Nearly everyone flips sooner or later coming down from Valluga, which rises almost 4,800 feet above the valley floor and is reached by a two-stage cable car through the Galzig mid-station. Skiing the powder down the Walfagehr valley deposits the less daring (there are no real cowards on Valluga) directly into St. Christoph via the Ulmer Hut; the more ambitious turn south, circle the Schindlerspitze and find themselves facing the moguls of one of St. Anton's steepest runs. At the Feldherrnh√ºgel, base station for perhaps the longest T bar in the world, there is a fascinating array of lift-studded alternatives: on down into St. Anton; back up to Gampen and Kapall; up the T bar to Galzig and then down either the original Arlberg-Kandahar racecourse or across to the equally testing Maienwasen run or over to St. Christoph. For those who want to try it all in one day and to heck with the muscles, this is the time to go to St. Christoph and catch a bus for the 15-minute ride to Zurs and Lech.
Zurs and Lech are actually part of the neighboring Vorarlberg and not in the Tyrol at all, but they are too near—and too good—to miss. Lech is social, sophisticated, gay, a hangout for the international set; Zurs is a friendly, sunny, workaday Austrian village with a holiday atmosphere. Four main lift systems serve the two areas, and the runs, while charming and scenic, are never so testing as those above St. Anton—which may account for their popularity.
After-ski life around St. Anton centers on the Hotel Post, where a subterranean three-ring circus called a tea dance takes place every afternoon at 5. Those not crushed on the Post's 15-foot dance floor usually find their way to the Valluga Hotel bar after dinner, where their internment is virtually guaranteed. In the event that other methods of resuscitation fail, St. Anton has a sauna establishment featuring a his and a her masseuse and masseur, respectively, the former a 21-year-old blonde cupcake with a no-nonsense approach to aching muscles.
Kitzb√ºhel is located 55 miles the other side of Innsbruck from St. Anton on the road to Vienna; spiritually it is halfway around the world. Kitzb√ºhel is a jewel in an Alpine setting, a fairyland in the snow, a swinging town. There is a medieval atmosphere about its narrow, winding, flag-draped main street, a 21st century atmosphere about everything else. With 5,000 regular inhabitants—7,500 in the high season—Kitzb√ºhel and the neighboring villages of Kirchberg, Westendorf and St. Johann boast more than 200 pensions, inns and hotels, fine restaurants, nightclubs, bars, even a casino. People go to Kitzb√ºhel to ski but they also arrive in search of fun. It is a short search.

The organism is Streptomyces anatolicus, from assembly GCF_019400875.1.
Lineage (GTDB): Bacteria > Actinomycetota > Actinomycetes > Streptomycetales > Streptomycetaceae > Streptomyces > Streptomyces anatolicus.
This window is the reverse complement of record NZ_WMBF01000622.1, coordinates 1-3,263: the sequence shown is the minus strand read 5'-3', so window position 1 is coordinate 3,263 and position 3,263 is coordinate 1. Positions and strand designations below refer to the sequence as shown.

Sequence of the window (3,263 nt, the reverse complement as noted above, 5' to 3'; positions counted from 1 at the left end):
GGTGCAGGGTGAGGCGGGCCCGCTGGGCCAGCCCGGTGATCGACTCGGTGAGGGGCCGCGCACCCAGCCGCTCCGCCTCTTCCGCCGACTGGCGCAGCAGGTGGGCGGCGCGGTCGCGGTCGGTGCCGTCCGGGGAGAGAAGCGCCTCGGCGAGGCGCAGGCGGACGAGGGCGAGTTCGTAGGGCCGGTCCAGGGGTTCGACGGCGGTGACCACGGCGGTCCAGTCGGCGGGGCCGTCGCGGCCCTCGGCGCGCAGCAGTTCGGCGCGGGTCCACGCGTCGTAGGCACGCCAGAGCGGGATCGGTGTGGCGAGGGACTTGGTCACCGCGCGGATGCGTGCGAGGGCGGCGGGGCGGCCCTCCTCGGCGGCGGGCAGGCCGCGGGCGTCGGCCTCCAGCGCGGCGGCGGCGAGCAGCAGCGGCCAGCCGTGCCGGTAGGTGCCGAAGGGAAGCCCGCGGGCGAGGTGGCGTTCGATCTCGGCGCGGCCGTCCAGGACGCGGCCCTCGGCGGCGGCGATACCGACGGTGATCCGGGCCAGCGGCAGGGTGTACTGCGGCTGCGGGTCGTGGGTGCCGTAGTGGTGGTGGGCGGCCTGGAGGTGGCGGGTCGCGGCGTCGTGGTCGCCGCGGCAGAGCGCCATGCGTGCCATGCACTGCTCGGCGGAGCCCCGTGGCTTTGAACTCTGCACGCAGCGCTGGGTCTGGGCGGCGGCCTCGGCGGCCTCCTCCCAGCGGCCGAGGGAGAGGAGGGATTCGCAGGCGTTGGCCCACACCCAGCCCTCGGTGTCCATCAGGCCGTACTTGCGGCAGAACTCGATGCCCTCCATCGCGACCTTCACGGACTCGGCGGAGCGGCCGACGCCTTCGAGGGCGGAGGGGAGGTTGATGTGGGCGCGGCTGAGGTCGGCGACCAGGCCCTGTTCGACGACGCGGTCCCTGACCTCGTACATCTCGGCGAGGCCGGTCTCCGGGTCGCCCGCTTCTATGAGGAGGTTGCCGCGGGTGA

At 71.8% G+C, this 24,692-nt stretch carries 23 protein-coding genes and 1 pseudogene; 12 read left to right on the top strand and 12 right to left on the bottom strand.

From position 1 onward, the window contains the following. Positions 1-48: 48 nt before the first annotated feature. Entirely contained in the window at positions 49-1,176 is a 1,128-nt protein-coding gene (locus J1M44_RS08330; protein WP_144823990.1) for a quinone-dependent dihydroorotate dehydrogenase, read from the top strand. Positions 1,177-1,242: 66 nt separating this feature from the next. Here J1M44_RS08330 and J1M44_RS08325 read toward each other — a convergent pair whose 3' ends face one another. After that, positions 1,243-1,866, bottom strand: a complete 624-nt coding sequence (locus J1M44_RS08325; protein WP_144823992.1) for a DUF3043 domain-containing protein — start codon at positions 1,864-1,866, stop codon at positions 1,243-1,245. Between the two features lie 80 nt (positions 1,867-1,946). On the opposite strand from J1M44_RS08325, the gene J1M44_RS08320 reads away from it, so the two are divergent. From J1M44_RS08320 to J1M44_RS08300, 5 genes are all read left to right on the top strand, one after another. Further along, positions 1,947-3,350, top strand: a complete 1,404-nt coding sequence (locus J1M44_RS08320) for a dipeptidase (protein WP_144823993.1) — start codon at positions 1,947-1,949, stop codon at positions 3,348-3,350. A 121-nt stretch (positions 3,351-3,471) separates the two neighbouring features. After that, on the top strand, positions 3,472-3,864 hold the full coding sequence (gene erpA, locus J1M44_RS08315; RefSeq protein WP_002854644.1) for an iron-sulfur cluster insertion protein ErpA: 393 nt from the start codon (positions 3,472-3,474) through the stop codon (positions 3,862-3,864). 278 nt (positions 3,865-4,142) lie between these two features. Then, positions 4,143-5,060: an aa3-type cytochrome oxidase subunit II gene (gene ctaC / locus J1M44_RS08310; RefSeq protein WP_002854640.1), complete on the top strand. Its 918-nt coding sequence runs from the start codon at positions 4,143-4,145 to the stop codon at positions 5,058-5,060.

An area that has produced such racers as Toni Sailer, Anderl Molterer, Christian Pravda and Ernst Hinterseer hardly considers skiing a sideline, however. Almost 2,000 feet lower than the village at the Arlberg Pass, Kitzb√ºhel is located in a natural snow pocket from which two major ski areas rise abruptly, one on either side of town. The terrain, although less demanding than that surrounding St. Anton, is infinitely more varied; a system of spurs and ridges branches down from Kitzb√ºheler Horn on the north and from the Hahnenkamm on the south, offering a choice of steep or gentle runs over sunny or shadowed slopes and trails. The upper slopes are generally steep and open; the mid-slopes pass through wooded glades; the lower slopes tilt gently across meadowland to the valley floor. One long, winding run frequently covers all three types of terrain.
Kitzb√ºhel's pride is the Hahnenkamm ski "circus," a vast and, for the newcomer, often confusing network of ski runs and lifts ranging over, across and between half a dozen peaks and ridges with mispronounceable names: Steinbergkogel, Blaufeldalm, Ehrenbachh√∂he, Streifalm, etc. But pronunciation is not so important as direction, and even if you happen to arrive in Kirchberg for lunch when you had an engagement in Jochberg it is not really so bad. A small boy will come arunning to help you take off your skis and, for 25¢, provide you with a bus ride back into town. Whether the little boys have any official connection with the bus lines no one has ever found out.
For the Olympic visitor with unlimited time and no reason to become involved in the St. Anton-Kitzb√ºhel-Innsbruck commuting rush, the post-Olympic dates are by far the more desirable for Austrian skiing. For one thing, the high season at both St. Anton and Kitzb√ºhel begins, conveniently and coincidentally enough, one day after the official closing date of the Games, on February 10. In addition, the new Axams-Lizum area will be open to the public once the races are completed, and skiers who have been to Squaw Valley will immediately notice a striking resemblance between these two widely separated Alpine competition areas: Pleissen and Hoadl, the latter site of the women's downhill race, are in the same shoulder-to-shoulder relationship as Squaw Peak and KT-22; Birgitzkopfl, upon whose lower slopes the two slalom races will be held, is the Austrian equivalent of Little Papoose. Lizum, because of its proximity to Innsbruck, lacks the charming isolation of a Kitzb√ºhel or St. Anton, but then there is a certain fascination about being able to go over the back side of Birgitzkopfl and ski 18 miles directly into the downtown shopping area of a city of 100,000 people.
Of the thousands of Americans who will visit the Tyrol next year there undoubtedly remains a handful with unlimited time and a yearning for little-known places well off the track. For these there is Obergurgl.
Obergurgl has more to recommend it than isolation or even the name, which alone is quite good enough. Located just 55 miles from Innsbruck by a road that usually requires chains or four-wheel drive, Obergurgl is tucked into the highest extremity of the √ñtz Valley and at 6,266 feet takes pride in calling itself the highest Kirchdorf (village with a church) in all Europe. Obergurgl not only has a church, it has 22 glaciers surrounding it, and it is so cold that hardly anyone bothers to venture up there until the first of March. After that and on into the summer, the skiing is marvelous, the six lifts never crowded, the powder snow is deep and untracked, and prices remain low. Obergurgl is, in fact, like the rest of Austria: it gets better the farther you go.